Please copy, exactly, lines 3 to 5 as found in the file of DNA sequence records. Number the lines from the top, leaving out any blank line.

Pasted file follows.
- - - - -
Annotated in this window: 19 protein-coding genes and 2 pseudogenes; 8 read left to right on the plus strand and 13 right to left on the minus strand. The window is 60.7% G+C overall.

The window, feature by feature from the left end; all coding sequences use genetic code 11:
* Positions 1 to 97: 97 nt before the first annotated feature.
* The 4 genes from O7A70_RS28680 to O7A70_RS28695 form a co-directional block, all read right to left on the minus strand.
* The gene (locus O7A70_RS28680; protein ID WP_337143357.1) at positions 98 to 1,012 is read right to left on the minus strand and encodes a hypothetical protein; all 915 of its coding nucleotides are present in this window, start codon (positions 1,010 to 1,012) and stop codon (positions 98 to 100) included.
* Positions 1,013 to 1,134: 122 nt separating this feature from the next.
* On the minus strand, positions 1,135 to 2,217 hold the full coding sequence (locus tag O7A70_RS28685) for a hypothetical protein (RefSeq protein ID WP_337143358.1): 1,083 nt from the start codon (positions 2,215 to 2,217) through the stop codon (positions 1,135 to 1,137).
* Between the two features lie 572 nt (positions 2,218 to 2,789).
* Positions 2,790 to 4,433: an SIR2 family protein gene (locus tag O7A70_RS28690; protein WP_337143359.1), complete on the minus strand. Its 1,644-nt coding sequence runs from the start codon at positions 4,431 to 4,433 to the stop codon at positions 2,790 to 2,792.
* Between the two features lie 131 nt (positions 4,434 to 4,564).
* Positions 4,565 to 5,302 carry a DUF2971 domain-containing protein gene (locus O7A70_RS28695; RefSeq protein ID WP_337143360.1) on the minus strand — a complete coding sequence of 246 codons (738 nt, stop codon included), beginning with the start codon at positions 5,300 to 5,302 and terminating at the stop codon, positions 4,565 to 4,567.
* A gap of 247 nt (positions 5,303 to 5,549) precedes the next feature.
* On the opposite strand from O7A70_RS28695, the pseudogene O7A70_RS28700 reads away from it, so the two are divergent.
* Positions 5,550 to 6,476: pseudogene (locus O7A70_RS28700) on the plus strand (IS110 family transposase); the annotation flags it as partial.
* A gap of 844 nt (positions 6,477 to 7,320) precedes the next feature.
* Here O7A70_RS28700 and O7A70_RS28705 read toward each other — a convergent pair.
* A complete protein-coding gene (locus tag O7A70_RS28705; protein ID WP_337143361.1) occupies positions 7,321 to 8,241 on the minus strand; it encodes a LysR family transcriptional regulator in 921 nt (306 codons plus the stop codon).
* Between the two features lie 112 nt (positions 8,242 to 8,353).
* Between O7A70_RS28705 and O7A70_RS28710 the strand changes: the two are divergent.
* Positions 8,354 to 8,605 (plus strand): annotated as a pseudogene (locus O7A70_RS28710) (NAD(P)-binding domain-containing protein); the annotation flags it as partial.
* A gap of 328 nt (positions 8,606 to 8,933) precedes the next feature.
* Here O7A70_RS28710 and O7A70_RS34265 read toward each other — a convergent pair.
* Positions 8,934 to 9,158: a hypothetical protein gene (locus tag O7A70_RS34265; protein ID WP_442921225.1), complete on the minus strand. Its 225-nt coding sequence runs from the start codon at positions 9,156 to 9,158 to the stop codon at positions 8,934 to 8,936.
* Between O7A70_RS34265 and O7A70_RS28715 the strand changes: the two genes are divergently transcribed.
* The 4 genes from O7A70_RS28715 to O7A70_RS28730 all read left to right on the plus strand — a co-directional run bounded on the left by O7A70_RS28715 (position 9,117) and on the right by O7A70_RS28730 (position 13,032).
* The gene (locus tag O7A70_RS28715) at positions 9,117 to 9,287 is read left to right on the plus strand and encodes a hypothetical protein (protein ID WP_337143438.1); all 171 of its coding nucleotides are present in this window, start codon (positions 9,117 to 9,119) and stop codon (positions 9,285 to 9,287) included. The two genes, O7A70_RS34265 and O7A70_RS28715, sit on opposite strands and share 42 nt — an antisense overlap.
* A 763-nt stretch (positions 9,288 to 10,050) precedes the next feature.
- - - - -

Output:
* Positions 1 to 97: 97 nt before the first annotated feature.
* The 4 genes from O7A70_RS28680 to O7A70_RS28695 form a co-directional block, all read right to left on the minus strand.
* The gene (locus O7A70_RS28680; protein ID WP_337143357.1) at positions 98 to 1,012 is read right to left on the minus strand and encodes a hypothetical protein; all 915 of its coding nucleotides are present in this window, start codon (positions 1,010 to 1,012) and stop codon (positions 98 to 100) included.